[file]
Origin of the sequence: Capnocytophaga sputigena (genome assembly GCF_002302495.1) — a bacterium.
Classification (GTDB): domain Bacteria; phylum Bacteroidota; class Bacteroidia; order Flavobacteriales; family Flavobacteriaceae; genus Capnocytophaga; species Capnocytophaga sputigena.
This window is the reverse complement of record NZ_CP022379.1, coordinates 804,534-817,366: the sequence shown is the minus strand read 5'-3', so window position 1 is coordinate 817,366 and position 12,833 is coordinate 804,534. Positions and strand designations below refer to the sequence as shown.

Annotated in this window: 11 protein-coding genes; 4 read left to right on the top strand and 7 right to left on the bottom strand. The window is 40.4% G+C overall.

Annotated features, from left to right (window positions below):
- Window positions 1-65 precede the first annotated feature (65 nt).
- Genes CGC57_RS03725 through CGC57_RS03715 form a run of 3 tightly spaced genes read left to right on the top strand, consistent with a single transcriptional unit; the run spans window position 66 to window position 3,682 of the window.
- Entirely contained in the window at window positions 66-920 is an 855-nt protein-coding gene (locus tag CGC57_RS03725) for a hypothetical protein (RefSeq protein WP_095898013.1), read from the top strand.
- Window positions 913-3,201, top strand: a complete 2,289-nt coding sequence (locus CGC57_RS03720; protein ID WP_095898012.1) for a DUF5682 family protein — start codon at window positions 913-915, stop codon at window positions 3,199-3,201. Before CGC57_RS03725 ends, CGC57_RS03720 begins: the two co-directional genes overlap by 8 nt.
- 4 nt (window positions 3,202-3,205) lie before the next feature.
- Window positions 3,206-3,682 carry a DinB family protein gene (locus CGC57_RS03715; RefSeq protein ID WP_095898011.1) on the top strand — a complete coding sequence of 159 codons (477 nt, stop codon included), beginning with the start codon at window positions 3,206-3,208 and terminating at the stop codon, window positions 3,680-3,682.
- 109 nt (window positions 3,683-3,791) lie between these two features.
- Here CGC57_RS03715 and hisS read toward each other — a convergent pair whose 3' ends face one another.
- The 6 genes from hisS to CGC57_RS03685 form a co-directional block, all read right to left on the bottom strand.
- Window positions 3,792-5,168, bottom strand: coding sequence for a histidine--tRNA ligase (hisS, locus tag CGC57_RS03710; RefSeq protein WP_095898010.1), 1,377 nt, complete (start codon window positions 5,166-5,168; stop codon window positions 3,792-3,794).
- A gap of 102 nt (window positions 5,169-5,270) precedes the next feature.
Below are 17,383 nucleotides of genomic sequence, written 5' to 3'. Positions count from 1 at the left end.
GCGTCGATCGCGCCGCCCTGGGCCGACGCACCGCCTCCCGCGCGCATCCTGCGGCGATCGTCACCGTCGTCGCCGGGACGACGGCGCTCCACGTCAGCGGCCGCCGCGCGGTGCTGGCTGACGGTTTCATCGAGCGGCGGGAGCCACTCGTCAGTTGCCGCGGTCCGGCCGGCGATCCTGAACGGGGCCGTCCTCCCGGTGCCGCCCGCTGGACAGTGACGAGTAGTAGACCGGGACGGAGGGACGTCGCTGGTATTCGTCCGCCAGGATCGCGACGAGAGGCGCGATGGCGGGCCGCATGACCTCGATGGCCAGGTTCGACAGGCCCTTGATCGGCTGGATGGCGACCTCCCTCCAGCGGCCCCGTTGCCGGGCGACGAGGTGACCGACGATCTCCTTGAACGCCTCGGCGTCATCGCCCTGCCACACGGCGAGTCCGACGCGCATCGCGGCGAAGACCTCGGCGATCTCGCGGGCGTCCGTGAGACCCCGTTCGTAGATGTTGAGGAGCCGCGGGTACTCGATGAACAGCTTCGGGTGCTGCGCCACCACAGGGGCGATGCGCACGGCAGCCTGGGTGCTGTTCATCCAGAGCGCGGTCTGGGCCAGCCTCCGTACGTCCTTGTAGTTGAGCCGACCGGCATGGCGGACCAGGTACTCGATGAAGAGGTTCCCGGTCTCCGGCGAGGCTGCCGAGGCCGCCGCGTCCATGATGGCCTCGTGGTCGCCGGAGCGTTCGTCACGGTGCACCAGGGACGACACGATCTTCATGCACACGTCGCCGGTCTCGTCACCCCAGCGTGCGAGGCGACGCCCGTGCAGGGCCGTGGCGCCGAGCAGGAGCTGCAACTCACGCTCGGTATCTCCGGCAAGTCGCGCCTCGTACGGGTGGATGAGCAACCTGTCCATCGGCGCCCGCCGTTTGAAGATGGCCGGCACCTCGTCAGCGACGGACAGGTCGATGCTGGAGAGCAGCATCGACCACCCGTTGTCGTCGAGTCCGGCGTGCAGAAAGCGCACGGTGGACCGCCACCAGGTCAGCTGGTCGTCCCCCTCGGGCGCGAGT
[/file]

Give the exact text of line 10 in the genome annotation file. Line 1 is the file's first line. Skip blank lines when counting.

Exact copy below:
- 4 nt (window positions 3,202-3,205) lie before the next feature.